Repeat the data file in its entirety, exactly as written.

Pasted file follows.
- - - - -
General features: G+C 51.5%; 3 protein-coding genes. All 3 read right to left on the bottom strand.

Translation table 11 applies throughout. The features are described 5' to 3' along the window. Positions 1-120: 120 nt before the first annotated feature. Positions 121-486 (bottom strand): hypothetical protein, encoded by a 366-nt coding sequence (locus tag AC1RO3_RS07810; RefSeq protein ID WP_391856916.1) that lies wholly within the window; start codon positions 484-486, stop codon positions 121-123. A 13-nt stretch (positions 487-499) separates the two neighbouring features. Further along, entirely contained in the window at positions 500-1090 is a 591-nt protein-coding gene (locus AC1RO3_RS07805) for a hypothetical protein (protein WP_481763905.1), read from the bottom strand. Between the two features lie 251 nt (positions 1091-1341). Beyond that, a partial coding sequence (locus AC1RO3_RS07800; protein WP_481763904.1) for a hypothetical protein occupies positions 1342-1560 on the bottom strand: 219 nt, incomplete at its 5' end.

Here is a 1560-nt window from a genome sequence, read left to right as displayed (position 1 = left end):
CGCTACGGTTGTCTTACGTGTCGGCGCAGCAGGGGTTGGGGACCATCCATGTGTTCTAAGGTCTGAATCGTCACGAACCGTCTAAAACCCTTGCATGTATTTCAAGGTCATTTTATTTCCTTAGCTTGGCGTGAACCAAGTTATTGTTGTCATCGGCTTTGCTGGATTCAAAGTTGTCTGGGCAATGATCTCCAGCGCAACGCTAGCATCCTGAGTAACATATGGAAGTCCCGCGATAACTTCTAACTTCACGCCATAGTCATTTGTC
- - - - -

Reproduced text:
General features: G+C 51.5%; 3 protein-coding genes. All 3 read right to left on the bottom strand.

Translation table 11 applies throughout. The features are described 5' to 3' along the window. Positions 1-120: 120 nt before the first annotated feature. Positions 121-486 (bottom strand): hypothetical protein, encoded by a 366-nt coding sequence (locus tag AC1RO3_RS07810; RefSeq protein ID WP_391856916.1) that lies wholly within the window; start codon positions 484-486, stop codon positions 121-123. A 13-nt stretch (positions 487-499) separates the two neighbouring features. Further along, entirely contained in the window at positions 500-1090 is a 591-nt protein-coding gene (locus AC1RO3_RS07805) for a hypothetical protein (protein WP_481763905.1), read from the bottom strand. Between the two features lie 251 nt (positions 1091-1341). Beyond that, a partial coding sequence (locus AC1RO3_RS07800; protein WP_481763904.1) for a hypothetical protein occupies positions 1342-1560 on the bottom strand: 219 nt, incomplete at its 5' end.

Here is a 1560-nt window from a genome sequence, read left to right as displayed (position 1 = left end):
CGCTACGGTTGTCTTACGTGTCGGCGCAGCAGGGGTTGGGGACCATCCATGTGTTCTAAGGTCTGAATCGTCACGAACCGTCTAAAACCCTTGCATGTATTTCAAGGTCATTTTATTTCCTTAGCTTGGCGTGAACCAAGTTATTGTTGTCATCGGCTTTGCTGGATTCAAAGTTGTCTGGGCAATGATCTCCAGCGCAACGCTAGCATCCTGAGTAACATATGGAAGTCCCGCGATAACTTCTAACTTCACGCCATAGTCATTTGTC